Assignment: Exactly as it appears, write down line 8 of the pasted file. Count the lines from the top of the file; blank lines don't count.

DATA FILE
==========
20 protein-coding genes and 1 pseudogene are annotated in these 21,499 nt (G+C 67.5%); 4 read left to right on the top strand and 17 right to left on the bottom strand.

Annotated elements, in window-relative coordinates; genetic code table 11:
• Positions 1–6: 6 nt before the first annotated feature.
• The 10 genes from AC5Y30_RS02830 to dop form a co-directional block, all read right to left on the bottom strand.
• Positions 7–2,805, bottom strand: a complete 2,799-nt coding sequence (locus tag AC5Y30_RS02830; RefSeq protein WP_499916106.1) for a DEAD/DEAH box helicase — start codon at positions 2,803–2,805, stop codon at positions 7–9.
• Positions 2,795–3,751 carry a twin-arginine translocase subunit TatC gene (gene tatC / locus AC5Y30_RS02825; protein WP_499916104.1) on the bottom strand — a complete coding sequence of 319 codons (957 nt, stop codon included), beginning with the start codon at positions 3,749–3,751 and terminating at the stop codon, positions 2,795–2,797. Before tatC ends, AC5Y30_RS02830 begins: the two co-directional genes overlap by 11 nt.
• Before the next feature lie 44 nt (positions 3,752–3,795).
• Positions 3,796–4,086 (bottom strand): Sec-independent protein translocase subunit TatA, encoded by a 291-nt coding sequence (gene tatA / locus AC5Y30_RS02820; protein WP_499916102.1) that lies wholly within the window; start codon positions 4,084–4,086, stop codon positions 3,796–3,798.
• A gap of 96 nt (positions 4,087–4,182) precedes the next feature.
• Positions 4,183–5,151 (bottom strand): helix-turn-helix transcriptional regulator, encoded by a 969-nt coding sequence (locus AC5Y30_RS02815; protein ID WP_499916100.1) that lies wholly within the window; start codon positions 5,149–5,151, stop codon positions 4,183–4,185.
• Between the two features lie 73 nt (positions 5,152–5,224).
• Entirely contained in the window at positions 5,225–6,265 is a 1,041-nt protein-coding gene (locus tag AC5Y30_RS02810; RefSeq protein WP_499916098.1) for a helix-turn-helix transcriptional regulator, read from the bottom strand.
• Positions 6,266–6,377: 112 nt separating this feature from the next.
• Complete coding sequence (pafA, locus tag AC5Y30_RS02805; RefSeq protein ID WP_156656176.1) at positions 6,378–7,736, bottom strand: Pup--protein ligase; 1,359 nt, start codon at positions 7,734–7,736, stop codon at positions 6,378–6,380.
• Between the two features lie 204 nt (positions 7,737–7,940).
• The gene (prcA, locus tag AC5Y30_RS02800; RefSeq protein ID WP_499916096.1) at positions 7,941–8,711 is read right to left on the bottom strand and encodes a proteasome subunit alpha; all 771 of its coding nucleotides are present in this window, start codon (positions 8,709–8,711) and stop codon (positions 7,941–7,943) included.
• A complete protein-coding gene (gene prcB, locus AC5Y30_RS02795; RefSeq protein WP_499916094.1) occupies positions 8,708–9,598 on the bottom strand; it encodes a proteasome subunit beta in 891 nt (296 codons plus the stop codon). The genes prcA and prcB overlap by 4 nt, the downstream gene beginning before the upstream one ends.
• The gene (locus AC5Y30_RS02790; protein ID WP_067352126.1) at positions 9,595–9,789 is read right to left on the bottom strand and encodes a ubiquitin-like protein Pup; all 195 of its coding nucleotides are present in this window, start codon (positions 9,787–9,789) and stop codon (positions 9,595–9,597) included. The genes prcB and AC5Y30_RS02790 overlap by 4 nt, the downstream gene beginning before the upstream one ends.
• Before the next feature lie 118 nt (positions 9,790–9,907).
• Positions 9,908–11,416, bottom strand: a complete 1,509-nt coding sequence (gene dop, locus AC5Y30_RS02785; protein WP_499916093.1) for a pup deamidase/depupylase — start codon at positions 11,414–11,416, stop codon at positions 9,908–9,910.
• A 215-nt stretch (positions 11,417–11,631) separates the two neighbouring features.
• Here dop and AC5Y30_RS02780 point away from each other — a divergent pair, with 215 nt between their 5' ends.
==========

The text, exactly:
• Positions 3,796–4,086 (bottom strand): Sec-independent protein translocase subunit TatA, encoded by a 291-nt coding sequence (gene tatA / locus AC5Y30_RS02820; protein WP_499916102.1) that lies wholly within the window; start codon positions 4,084–4,086, stop codon positions 3,796–3,798.